Last week, I reflected on Earth Day and how concern for the environment inspired me in school and then [no-glossary]led[/no-glossary] to my focus on renewable energy starting in the mid-1970s. This brought me to Brattleboro in 1980 to work for the Northeast Sustainable Energy Association, which I did from 1980 through 1985.To continue:In 1985 I was ready to leave the nonprofit world and see if I could make it focusing on writing as a career — with a continued focus on the environment. I had been writing for a few publications during my stint with the New Mexico Solar Energy Association and NESEA, most notably a monthly column on energy for the Journal of Light Construction, but I didn’t know if I could make a livelihood out of that. Teaming up with NadavOne of my major writing projects during this time was a guide to energy-efficient construction for the Energy Crafted Home Program, a utility-funded initiative in Massachusetts. As work loads increased, I hired support staff to help with specific projects. One of those hires, very significantly, was Nadav Malin, in 1991.As my freelance writing career grew, more and more of my assignments were on mainstream building practices and were driven by magazine advertisers: “Alex, we need an article on ‘exterior insulation and finish systems’ and, by the way, it should mention these four companies…” Whenever I got a chance I would write about the intersections of building practices and the environment — whether relating to ozone depletion, global warming, renewable energy, indoor air quality, or water conservation. But these opportunities weren’t as frequent as I wanted. EBN is bornIn the spring of that year, we sent a letter to a couple thousand members of NESEA announcing a new publication, Environmental Building News, and inviting them to subscribe at a special charter subscriber rate. We didn’t really know anything about publishing or direct-mail. We figured if there was interest, recipients of the letter would send in checks. If not, we wouldn’t have invested too much in the experiment. We could cut our losses and move on to the next contact-writing project.But, lo and behold, we had an amazing 14% response to that mailing! (A rate just one-tenth that would be remarkable for any direct-mail campaign today.) Checks flooded in, and we printed our first issue in July, 1992. Remembering my frustrations with advertiser influence over editorial content in other magazines and knowing that we wanted to be able to say whatever we wanted about particular products and technologies, Nadav and I opted not to carry advertising.Environmental Building News (EBN) grew, filling a need out there for the emerging green building community, and we soon had subscribers in all fifty states and in more than a dozen foreign countries. At the time, our business was called West River Communications, but when we launched our first website (in 1995, I believe) we changed our company name to E Build, Inc., to mirror the name of our ebuild.com website. (Later, we would sell ebuild.com and use the proceeds to put our green products database online).Since launching EBN, we gradually grew the company, renamed it BuildingGreen, Inc. (after selling our ebuild.com domain), and launched other resources relating to green building products and the LEED Rating System. It has been an exciting — even if scary — time to be in publishing. We were an early adopter of desktop publishing and very early to the game with the World Wide Web. We have also bucked publishing trends throughout our history by shirking advertising (the primary revenue for most publications) and charging for Web-delivered content.We have continued a mix of our own publishing and contract work, and we’ve been able to focus our contract work in ways that strengthened our in-house expertise in green building. Over the past two and a half decades, we’ve done work for the U.S. Department of Energy, Environmental Protection Agency, HUD, the U.S. General Services Administration, the American Institute of Architects, the U.S. Green Building Council, the Rocky Mountain Institute, and several national energy research laboratories. We even participated in the Greening of the White House project during the Clinton Administration. A few articles on green architectureIn 1990 or ’91 Architecture magazine, for which I was a contributing editor, decided to produce a special issue on “green architecture,” a relatively new concept. I wrote several of the articles for that issue, which was well received, even winning an award as I recall. I began to wonder if there might be a niche for a publication focused specifically on green design and construction.Nadav and I talked about this for a while, and in early 1992, we decided to give it a shot. If we succeeded, we could stabilize our revenue through subscriptions and be less dependent on the whims of other magazine editors and on contract work that took effort to drum up and could not always be counted on. Freelance writing is a tough row to hoeIndeed, when I started out on my own I worked two days a week for a local restoration builder. As my writing picked up I gradually shifted to writing full time. I was doing a mix of freelance writing for six or seven magazines, but learned pretty quickly that freelance writing is a tough row to hoe. I supplemented that writing with various technical writing projects for state energy offices, utility companies, nonprofit organizations, and a few manufacturers.An early project was writing a series of home energy improvement pamphlets for the Massachusetts Audubon Society, and this led to writing the Consumer Guide to Home Energy Savings for the American Council for an Energy Efficient Economy in 1989. That little book was very well received, ultimately selling several hundred thousand copies and opening the door to lots of other writing opportunities in the energy field. Partnering with Taunton Press to create GBAFor two years, during most of 2008 through early 2010, we were partnered with Taunton Press and during that time created GreenBuildingAdvisor. GBA is a tremendous resource, but it was launched just when the building industry collapsed, and in the hard realities of the weak building economy since, GBA shifted in ways that challenged with original partnership. Both BuildingGreen and Taunton agreed that parting ways made sense, and we separated very amicably two years ago. BuildingGreen became an independent company again, and Taunton Press took full ownership of GBA — though we continue some level of involvement (including this blog).As always during our two-and-a-half-decade history, BuildingGreen has remained true to our initial vision as a mission-driven company, focused on the environment. Our corporate mission statement reads, in part:“…to facilitate transformation of the North American building industry into a force for local, regional and global environmental protection; for preservation and restoration of the natural environment; and for creation of healthy indoor environments.”We are now a 20-person company serving builders, architects, researchers, educators, and policy makers nationwide and even internationally. We work collaboratively with many partners around the country. While two of our employees work remotely and come into the office only occasionally, most of us are located in one of the historic Estey Organ Buildings on Birge Street in Brattleboro. Nadav took over as president several years ago and is ably leading BuildingGreen into the future as we try to keep making a difference.Readers can learn more about BuildingGreen and our products on our website. Alex is founder of BuildingGreen, Inc. and executive editor of Environmental Building News. He coauthored the just-published BuildingGreen special report, Better Window Decisions, which provides clear guidance on window selection. To keep up with Alex’s latest articles and musings, you can sign up for his Twitter feed.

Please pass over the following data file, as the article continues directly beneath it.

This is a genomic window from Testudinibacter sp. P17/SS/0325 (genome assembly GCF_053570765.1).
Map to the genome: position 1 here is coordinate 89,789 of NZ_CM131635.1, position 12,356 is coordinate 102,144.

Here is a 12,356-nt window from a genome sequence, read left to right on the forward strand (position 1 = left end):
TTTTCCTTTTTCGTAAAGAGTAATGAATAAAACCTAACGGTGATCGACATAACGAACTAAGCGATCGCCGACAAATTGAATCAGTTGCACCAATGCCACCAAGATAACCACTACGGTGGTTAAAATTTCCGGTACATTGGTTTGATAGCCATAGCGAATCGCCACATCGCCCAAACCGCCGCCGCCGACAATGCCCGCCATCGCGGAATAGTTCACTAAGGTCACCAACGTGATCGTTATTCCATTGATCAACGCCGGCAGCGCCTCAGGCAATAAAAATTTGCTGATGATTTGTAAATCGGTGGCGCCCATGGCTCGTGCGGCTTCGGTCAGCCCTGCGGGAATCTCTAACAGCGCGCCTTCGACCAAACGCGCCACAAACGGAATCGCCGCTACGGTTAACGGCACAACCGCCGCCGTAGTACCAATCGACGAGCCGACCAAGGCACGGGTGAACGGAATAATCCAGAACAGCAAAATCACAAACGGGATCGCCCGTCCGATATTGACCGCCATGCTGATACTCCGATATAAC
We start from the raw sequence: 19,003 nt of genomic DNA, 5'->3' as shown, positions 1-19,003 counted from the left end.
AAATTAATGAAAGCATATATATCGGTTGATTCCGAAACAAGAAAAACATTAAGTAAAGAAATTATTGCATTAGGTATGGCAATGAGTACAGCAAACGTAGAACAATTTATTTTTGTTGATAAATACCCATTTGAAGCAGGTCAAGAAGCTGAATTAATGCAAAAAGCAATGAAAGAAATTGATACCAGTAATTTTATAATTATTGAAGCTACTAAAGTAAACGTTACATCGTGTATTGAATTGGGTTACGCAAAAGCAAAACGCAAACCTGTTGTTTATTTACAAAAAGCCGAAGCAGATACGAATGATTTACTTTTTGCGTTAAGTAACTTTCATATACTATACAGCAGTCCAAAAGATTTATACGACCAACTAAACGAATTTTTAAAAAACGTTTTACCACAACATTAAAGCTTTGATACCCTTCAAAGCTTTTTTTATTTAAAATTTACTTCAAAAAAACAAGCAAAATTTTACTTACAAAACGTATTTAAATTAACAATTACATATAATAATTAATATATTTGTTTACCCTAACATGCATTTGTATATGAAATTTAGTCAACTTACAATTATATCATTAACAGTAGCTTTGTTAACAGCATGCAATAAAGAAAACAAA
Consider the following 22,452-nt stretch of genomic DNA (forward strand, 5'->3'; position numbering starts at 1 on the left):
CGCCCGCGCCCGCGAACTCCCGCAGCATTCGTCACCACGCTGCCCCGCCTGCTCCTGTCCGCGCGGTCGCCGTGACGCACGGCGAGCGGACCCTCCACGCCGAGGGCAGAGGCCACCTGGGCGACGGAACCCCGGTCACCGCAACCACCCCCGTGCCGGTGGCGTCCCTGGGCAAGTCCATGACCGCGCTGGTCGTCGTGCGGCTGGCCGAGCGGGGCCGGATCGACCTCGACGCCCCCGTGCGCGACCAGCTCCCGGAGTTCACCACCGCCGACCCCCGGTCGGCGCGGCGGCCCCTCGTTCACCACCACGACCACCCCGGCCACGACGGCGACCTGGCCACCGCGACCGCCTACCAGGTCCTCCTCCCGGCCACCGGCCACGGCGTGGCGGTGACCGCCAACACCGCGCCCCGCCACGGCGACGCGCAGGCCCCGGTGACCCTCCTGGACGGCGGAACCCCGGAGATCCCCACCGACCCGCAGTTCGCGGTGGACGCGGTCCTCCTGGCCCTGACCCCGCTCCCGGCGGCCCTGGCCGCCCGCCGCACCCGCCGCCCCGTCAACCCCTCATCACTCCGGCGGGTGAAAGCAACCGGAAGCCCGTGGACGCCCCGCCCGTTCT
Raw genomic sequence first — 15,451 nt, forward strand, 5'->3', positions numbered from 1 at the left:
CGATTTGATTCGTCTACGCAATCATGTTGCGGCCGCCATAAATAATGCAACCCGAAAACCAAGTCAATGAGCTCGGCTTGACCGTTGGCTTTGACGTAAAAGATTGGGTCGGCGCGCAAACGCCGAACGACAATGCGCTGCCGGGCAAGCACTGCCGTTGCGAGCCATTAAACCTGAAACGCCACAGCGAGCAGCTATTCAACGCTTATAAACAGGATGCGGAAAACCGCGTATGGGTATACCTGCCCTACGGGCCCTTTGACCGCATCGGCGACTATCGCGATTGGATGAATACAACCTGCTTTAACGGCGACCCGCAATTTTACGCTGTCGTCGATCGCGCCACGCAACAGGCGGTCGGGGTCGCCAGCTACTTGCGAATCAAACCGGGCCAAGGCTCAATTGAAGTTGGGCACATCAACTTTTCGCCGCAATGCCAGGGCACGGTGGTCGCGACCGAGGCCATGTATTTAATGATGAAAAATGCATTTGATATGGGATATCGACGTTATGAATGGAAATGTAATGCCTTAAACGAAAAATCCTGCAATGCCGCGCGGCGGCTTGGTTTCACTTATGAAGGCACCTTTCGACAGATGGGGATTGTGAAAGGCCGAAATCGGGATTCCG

Use experimental ambient royalty-free tracks to put your project in the same category as today’s most talked-about films in 2019.Superheroes will always rise and fall to the sounds of bombastic brass sections, and we will always cheer. The historical figures of high-brow Oscar-bait will always live and die to the sounds of sweeping strings, and we will always weep accordingly.While there’s obviously nothing wrong with using a traditional score to support your footage, today’s most groundbreaking productions are approaching movie music from a more experimental place. Content creators looking to stand out and push the boundaries of storytelling should take note — and then explore the curated playlist of mood-altering ambient royalty-free tracks at the end of this post.Image via s_maria.Experimental Film Scores: A Brief HistoryUsing music in a way that makes it almost more of a character than a complement is certainly trending, and it’s an approach that’s been building steam for a while. Lalo Schifren’s soundtrack to THX 1138 features long, droning passages that mirror the drug-induced emotional flatness experienced by the citizens of George Lucas’s stark dystopian future. 1978’s Jubilee (in which a time-hopping Queen Elizabeth I visits punk-rock London) boasts a score by avant-garde legend Brian Eno.2007’s There Will Be Blood saw Radiohead’s Jonny Greenwood use screeching, dissonant violins to express the unnerving desperation that defined Paul Thomas Anderson’s brutal West. Soon after, David Fincher forged a creative partnership with Trent Reznor and Atticus Ross that stretched across The Social Network (2010), The Girl With the Dragon Tattoo (2011), and Gone Girl (2014). The results were soundtracks that felt more like moods than music.In recent years, experimental ambient scores have become de rigueur for smart genre filmmakers. Mica Levi’s score to 2014’s Under the Skin is as atonal as Scarlett Johansson’s character is alien, while Ben Salisbury and Geoff Barrow’s music for 2015’s Ex Machina and 2018’s Annihilation translates Alex Garland’s visions of isolation and body horror into sound.Image via best_vector.Before his untimely death in 2018, Jóhann Jóhannsson’s compositions for films like Prisoners, Sicario, and Arrival earned him a reputation as an innovative new force in film scores. Regarding Jóhannsson’s work on 2018’s Mandy, Andy Beta of Pitchfork said, “the late composer and experimental musician revels in extreme sounds, delving into black metal, menacing ambient, doom drone, and piercing orchestrations.”There’s a good chance that the next milestone in this tinnitus-inducing timeline will be July 2019’s Midsommar from director Ari Aster. After tasking Colin Stetson to compose the abrasive white-knuckle soundtrack to 2018’s Hereditary, Aster tapped Bobby Krlic — aka The Haxan Cloak — to score his sophomore effort. The Midsommar press release promises “wordless, atonal, ritualistic songs” and reveals that Aster wrote his script to Krlic’s music. Pretty neat.If you’re ready to join today’s top film talent in getting experimental, dive into the playlist of experimental ambient tracks below. We’ve selected music to represent a lot of the vibes we mentioned above. Some are chill and melodic. Some are distinctly the opposite. Regardless, each of these royalty-free songs can be yours forever with a simple Standard License, and all of them present an opportunity to do something unexpected with your next project. Cover image via Stock_Good.Header image via GrooveZ.Playlist header image via best_vector.Looking for more royalty-free music playlists? Check these out.Creative Zeitgeist: 2019 Royalty Free Music Trends PlaylistMake Your Cuts Shine with Royalty-Free Transition MusicCreative Royalty-free Intro Music for Better Viewer EngagementFresh Tracks: Hear June’s Best New Royalty Free MusicRococo Romance: Give Your Video a Classical Cinematic Sound